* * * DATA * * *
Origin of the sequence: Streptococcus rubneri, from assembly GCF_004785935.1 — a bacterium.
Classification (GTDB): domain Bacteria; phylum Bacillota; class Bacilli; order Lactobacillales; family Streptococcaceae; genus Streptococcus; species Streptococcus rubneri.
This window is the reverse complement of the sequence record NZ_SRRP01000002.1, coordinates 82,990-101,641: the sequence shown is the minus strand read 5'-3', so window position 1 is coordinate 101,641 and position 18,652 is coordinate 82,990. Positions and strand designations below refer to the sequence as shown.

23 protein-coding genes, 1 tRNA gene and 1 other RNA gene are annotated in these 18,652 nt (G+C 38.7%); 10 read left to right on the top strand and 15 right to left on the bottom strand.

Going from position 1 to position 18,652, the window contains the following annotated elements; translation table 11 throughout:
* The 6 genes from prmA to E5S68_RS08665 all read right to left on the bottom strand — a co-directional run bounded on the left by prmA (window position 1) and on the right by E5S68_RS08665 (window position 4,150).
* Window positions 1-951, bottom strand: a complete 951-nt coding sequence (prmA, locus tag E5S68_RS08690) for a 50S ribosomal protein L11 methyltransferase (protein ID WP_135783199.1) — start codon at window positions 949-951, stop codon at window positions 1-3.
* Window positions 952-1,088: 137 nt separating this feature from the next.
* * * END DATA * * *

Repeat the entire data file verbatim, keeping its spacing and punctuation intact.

Origin of the sequence: Streptococcus rubneri, from assembly GCF_004785935.1 — a bacterium.
Classification (GTDB): domain Bacteria; phylum Bacillota; class Bacilli; order Lactobacillales; family Streptococcaceae; genus Streptococcus; species Streptococcus rubneri.
This window is the reverse complement of the sequence record NZ_SRRP01000002.1, coordinates 82,990-101,641: the sequence shown is the minus strand read 5'-3', so window position 1 is coordinate 101,641 and position 18,652 is coordinate 82,990. Positions and strand designations below refer to the sequence as shown.

23 protein-coding genes, 1 tRNA gene and 1 other RNA gene are annotated in these 18,652 nt (G+C 38.7%); 10 read left to right on the top strand and 15 right to left on the bottom strand.

Going from position 1 to position 18,652, the window contains the following annotated elements; translation table 11 throughout:
* The 6 genes from prmA to E5S68_RS08665 all read right to left on the bottom strand — a co-directional run bounded on the left by prmA (window position 1) and on the right by E5S68_RS08665 (window position 4,150).
* Window positions 1-951, bottom strand: a complete 951-nt coding sequence (prmA, locus tag E5S68_RS08690) for a 50S ribosomal protein L11 methyltransferase (protein ID WP_135783199.1) — start codon at window positions 949-951, stop codon at window positions 1-3.
* Window positions 952-1,088: 137 nt separating this feature from the next.